J.B. Vuillaume violin, 1865

Nineteenth-century Paris was one of the first places to be smitten by the allure of old Italian instruments. Musicians and gentry alike scrambled to acquire the great Italian masterpieces of the 17th and 18th centuries. But then, as now, not everyone could afford a Stradivari or Guarneri so an industry of artisans developed that specialised in making exact or passing copies of the originals. This was a great departure for French lutherie, which until then had produced violins that were – for the most part – boring, brown and small-sounding in comparison to the flashy masterpieces being made in Northern Italy.

Leading the pack of skilled copyists was the Parisian violin maker and dealer Jean Baptiste Vuillaume, whose workshop in the 1st arrondissement was the premier dealership in fine instruments. Vuillaume’s workshop made over 3,000 new instruments, a staggering rate of production of nearly 50 per year. Some were made to appear new but most were either antiqued to appear generically old or made as a copy of a specific instrument. Naturally the instruments he copied the most were those to which he had frequent access: the ‘Messiah’, the ‘Panette’, the ‘Cannon’, the ‘Duport’ and the ‘Alard’ among others.

The violin that Hilary Hahn currently plays was made by Vuillaume in 1865. Although not an exact copy, it is loosely based on the 1715 ‘Alard’ Stradivari, which was owned by Vuillaume’s son-in-law, Delphin Alard and was the inspiration for many Vuillaume violins from 1850 onwards. The broad model with strong and flat arching is exactly what made the original Stradivari so popular. At their best, Vuillaume’s Stradivari copies can sound as good as the real McCoy and were then, as they are now, a fair bit more affordable.

Commentary by Jason Price

Hilary Hahn, Wigmore Hall, Thursday 30 May 2019

Hilary Hahn on her Vuillaume violins

Hilary Hahn owns two Vuillaume violins. Her first, an 1864 Guarneri model, was her main instrument from the age of 14. Here she explains how the 1865 Stradivari model entered her life a few years ago:

Why did you decide to buy a second Vuillaume violin to go with your Guarneri model one?

I didn’t actually set out to buy another Vuillaume; it was something in the back of my mind, more as a curiosity than a replacement instrument. When I previewed the Sotheby’s Vuillaume auction in London a few years back, this one was in pristine condition. When I picked it up, I just had a hunch about it. It was almost like an underdog thing; it didn’t sound so amazing but I immediately and instinctively knew what it could do and I wanted to help it shine.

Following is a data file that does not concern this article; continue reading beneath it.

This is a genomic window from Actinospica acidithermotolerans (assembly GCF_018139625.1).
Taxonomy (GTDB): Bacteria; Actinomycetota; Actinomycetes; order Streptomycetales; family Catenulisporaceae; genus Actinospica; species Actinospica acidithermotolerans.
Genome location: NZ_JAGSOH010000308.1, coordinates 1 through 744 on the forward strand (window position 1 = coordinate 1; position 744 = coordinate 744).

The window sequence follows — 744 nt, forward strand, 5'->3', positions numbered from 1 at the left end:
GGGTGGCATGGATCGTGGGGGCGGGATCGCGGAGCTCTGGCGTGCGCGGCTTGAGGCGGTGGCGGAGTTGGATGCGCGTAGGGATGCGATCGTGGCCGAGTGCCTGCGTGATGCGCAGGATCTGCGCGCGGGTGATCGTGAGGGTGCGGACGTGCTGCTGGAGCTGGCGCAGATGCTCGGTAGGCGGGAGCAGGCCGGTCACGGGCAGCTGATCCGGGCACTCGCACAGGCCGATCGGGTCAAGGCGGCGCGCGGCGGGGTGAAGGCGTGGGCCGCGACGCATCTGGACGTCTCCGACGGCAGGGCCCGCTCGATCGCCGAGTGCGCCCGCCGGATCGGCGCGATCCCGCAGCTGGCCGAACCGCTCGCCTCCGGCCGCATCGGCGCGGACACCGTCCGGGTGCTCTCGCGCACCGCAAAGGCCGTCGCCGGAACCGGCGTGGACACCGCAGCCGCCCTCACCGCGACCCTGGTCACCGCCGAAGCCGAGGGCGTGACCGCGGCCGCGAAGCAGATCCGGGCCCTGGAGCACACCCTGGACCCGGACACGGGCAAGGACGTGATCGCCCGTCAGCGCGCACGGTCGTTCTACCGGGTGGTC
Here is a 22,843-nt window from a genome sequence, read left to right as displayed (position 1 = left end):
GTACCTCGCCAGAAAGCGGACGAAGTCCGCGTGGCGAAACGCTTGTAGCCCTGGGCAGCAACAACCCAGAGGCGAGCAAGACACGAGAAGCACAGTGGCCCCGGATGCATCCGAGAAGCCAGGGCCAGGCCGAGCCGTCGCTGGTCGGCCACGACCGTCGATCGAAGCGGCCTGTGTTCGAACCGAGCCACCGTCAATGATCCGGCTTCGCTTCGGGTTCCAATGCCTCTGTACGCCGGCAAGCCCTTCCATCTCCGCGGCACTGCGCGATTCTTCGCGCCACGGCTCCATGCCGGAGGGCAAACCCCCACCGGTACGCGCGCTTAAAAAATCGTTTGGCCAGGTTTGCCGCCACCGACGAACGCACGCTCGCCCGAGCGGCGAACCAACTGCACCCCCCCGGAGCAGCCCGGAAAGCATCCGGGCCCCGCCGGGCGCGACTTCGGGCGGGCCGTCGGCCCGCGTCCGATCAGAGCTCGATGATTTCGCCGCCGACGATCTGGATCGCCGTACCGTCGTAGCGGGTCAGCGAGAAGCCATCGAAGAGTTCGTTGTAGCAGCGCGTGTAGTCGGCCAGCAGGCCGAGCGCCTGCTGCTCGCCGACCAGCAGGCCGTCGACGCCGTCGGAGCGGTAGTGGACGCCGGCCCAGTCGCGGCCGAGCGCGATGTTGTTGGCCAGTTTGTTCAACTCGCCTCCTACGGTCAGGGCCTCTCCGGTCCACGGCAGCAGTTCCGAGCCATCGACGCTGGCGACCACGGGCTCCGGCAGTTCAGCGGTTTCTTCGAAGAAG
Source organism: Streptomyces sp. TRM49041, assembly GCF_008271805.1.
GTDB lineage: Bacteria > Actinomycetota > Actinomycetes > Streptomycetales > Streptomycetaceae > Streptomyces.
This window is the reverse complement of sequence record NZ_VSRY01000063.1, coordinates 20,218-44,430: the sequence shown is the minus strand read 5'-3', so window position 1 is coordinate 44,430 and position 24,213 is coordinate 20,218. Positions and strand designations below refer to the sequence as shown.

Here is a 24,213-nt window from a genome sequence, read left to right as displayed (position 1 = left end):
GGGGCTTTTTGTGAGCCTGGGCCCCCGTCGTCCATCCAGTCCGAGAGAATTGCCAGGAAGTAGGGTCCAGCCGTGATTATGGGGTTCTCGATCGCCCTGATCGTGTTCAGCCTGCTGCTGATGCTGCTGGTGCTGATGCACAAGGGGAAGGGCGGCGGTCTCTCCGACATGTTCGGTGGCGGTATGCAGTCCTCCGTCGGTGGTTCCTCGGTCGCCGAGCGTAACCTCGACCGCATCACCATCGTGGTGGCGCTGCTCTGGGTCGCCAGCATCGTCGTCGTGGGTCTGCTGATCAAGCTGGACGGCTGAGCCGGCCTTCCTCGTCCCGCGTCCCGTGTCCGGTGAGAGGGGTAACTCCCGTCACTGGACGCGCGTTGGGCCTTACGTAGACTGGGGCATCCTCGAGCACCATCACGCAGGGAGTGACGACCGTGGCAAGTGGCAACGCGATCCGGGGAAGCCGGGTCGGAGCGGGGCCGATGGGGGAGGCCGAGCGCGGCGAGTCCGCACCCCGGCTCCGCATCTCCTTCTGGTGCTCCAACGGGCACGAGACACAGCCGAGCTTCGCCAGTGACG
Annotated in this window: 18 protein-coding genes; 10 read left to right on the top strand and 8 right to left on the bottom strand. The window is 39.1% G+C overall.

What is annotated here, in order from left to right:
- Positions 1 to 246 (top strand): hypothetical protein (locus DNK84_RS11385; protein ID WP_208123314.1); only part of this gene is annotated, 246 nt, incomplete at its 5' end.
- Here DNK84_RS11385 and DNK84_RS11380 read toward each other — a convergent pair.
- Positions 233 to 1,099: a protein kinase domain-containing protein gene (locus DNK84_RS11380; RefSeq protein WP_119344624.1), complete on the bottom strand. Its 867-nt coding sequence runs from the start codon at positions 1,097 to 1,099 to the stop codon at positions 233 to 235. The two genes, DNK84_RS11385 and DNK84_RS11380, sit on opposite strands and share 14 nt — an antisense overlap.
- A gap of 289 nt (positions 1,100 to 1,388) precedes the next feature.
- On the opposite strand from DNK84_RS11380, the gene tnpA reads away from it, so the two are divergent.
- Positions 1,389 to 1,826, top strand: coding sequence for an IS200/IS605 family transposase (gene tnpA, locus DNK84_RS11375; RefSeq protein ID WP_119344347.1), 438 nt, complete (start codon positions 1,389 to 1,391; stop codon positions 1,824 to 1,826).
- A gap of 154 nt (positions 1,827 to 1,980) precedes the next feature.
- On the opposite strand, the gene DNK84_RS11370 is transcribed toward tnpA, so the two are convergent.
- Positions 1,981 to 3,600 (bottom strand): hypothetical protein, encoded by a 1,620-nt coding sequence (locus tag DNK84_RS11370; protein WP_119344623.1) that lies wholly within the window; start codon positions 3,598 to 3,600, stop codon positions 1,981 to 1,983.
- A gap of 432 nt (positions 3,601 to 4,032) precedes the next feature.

But it’s easy to get carried away by potential. The 1865 at that time wasn’t set up at all the way I would play it, and I needed to test its flexibility. I got permission to have a minor adjustment done on it and my sense of its potential was rewarded. I still didn’t know if it would work for me, but I loved that it was a beautiful sibling to my 1864 Guarneri model. My name is very connected to Vuillaume by now, and they are great touring violins. So I decided to buy the 1865 on good faith.

I continued to work towards getting it the way I wanted so it could be a backup instrument, but it didn’t quite click. Then I was dealing with an injury and didn’t want to rock the boat so returned solely to my 1864 when I went back on the road. Once I felt more solid, I revisited the 1865, and with a few more tweaks and the right bow, it suddenly surpassed my expectations. I felt liberated from the subliminal baggage of an instrument that carries the memories and habits of ages 13–35.

How would you say the two Vuillaumes compare tonally and in terms of playability?

It’s hard to say; I’ve had such different experiences with each, at different points in my life. I do know that the 1864 doesn’t feel quite as natural to play as it used to. Something changed about it over the years and I haven’t changed in the same direction. But these things can reverse on a dime, so I don’t discount it at all. It’s a powerful violin with a luscious but clear sound. The 1865 is right for me these days. It’s nimble but strong, responds to my subtler nuances, moves with me. It’s like an extension of myself. That difference may be psychological; a player-instrument relationship is as complex as an interpersonal one. The Tubbs bow I play it with brings out its earthier tonal qualities.

How do you decide which Vuillaume to play for a particular concert or recording? 

It’s pretty simple: I play the violin I’m playing on at the time. If I’m in a groove with a particular instrument, I stay in it.

This interview is part of our On Stage at Wigmore Hall series, in which we showcase the stringed instruments played at London’s Wigmore Hall.

  • J.B. Vuillaume, 1865, Hilary Hahn
  • J.B. Vuillaume, 1865, Hilary Hahn. Photo of top: J.& A. Beare
  • J.B. Vuillaume, 1865, Hilary Hahn
  • J.B. Vuillaume, 1865, Hilary Hahn